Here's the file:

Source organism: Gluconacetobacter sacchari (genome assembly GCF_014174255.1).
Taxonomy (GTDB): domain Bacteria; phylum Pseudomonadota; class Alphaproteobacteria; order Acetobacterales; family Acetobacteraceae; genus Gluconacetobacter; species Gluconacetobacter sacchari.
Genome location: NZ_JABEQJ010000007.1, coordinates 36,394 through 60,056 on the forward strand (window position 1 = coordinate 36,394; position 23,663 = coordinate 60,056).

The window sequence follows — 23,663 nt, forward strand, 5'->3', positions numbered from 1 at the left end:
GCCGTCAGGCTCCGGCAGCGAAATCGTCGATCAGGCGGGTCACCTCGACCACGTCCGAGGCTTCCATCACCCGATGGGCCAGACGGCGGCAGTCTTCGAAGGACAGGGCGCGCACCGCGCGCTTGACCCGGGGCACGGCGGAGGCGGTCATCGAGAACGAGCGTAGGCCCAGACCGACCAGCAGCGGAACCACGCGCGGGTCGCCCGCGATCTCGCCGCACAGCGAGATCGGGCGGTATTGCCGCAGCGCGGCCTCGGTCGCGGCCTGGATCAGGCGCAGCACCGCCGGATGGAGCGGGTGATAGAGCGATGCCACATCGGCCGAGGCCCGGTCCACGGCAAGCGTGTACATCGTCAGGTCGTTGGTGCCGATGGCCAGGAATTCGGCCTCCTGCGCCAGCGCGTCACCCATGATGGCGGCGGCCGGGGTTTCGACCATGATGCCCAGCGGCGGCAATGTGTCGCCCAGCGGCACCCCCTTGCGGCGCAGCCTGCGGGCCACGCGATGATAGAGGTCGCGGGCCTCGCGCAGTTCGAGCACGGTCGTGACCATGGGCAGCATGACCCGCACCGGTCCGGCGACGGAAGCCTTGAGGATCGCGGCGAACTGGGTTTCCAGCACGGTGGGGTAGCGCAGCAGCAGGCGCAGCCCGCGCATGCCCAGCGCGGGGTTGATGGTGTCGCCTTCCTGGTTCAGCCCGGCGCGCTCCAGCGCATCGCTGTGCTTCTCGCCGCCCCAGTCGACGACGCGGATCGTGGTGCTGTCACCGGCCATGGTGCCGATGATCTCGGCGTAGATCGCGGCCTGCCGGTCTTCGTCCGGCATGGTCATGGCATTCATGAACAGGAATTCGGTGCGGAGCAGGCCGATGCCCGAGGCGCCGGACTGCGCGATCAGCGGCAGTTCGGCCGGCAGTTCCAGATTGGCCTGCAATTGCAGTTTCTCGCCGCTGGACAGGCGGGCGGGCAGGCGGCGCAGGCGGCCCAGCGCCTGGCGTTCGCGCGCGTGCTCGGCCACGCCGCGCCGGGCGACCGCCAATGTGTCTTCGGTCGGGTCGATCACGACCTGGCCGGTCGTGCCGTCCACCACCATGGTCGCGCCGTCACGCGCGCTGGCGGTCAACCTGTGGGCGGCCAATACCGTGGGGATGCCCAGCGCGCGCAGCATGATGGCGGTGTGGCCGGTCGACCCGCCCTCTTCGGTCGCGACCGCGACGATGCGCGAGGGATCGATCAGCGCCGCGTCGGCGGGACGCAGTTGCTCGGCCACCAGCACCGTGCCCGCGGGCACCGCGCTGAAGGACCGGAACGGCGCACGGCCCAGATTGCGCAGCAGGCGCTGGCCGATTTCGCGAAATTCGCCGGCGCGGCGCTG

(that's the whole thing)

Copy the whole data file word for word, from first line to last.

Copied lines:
Source organism: Gluconacetobacter sacchari (genome assembly GCF_014174255.1).
Taxonomy (GTDB): domain Bacteria; phylum Pseudomonadota; class Alphaproteobacteria; order Acetobacterales; family Acetobacteraceae; genus Gluconacetobacter; species Gluconacetobacter sacchari.
Genome location: NZ_JABEQJ010000007.1, coordinates 36,394 through 60,056 on the forward strand (window position 1 = coordinate 36,394; position 23,663 = coordinate 60,056).

The window sequence follows — 23,663 nt, forward strand, 5'->3', positions numbered from 1 at the left end:
GCCGTCAGGCTCCGGCAGCGAAATCGTCGATCAGGCGGGTCACCTCGACCACGTCCGAGGCTTCCATCACCCGATGGGCCAGACGGCGGCAGTCTTCGAAGGACAGGGCGCGCACCGCGCGCTTGACCCGGGGCACGGCGGAGGCGGTCATCGAGAACGAGCGTAGGCCCAGACCGACCAGCAGCGGAACCACGCGCGGGTCGCCCGCGATCTCGCCGCACAGCGAGATCGGGCGGTATTGCCGCAGCGCGGCCTCGGTCGCGGCCTGGATCAGGCGCAGCACCGCCGGATGGAGCGGGTGATAGAGCGATGCCACATCGGCCGAGGCCCGGTCCACGGCAAGCGTGTACATCGTCAGGTCGTTGGTGCCGATGGCCAGGAATTCGGCCTCCTGCGCCAGCGCGTCACCCATGATGGCGGCGGCCGGGGTTTCGACCATGATGCCCAGCGGCGGCAATGTGTCGCCCAGCGGCACCCCCTTGCGGCGCAGCCTGCGGGCCACGCGATGATAGAGGTCGCGGGCCTCGCGCAGTTCGAGCACGGTCGTGACCATGGGCAGCATGACCCGCACCGGTCCGGCGACGGAAGCCTTGAGGATCGCGGCGAACTGGGTTTCCAGCACGGTGGGGTAGCGCAGCAGCAGGCGCAGCCCGCGCATGCCCAGCGCGGGGTTGATGGTGTCGCCTTCCTGGTTCAGCCCGGCGCGCTCCAGCGCATCGCTGTGCTTCTCGCCGCCCCAGTCGACGACGCGGATCGTGGTGCTGTCACCGGCCATGGTGCCGATGATCTCGGCGTAGATCGCGGCCTGCCGGTCTTCGTCCGGCATGGTCATGGCATTCATGAACAGGAATTCGGTGCGGAGCAGGCCGATGCCCGAGGCGCCGGACTGCGCGATCAGCGGCAGTTCGGCCGGCAGTTCCAGATTGGCCTGCAATTGCAGTTTCTCGCCGCTGGACAGGCGGGCGGGCAGGCGGCGCAGGCGGCCCAGCGCCTGGCGTTCGCGCGCGTGCTCGGCCACGCCGCGCCGGGCGACCGCCAATGTGTCTTCGGTCGGGTCGATCACGACCTGGCCGGTCGTGCCGTCCACCACCATGGTCGCGCCGTCACGCGCGCTGGCGGTCAACCTGTGGGCGGCCAATACCGTGGGGATGCCCAGCGCGCGCAGCATGATGGCGGTGTGGCCGGTCGACCCGCCCTCTTCGGTCGCGACCGCGACGATGCGCGAGGGATCGATCAGCGCCGCGTCGGCGGGACGCAGTTGCTCGGCCACCAGCACCGTGCCCGCGGGCACCGCGCTGAAGGACCGGAACGGCGCACGGCCCAGATTGCGCAGCAGGCGCTGGCCGATTTCGCGAAATTCGCCGGCGCGGCGCTG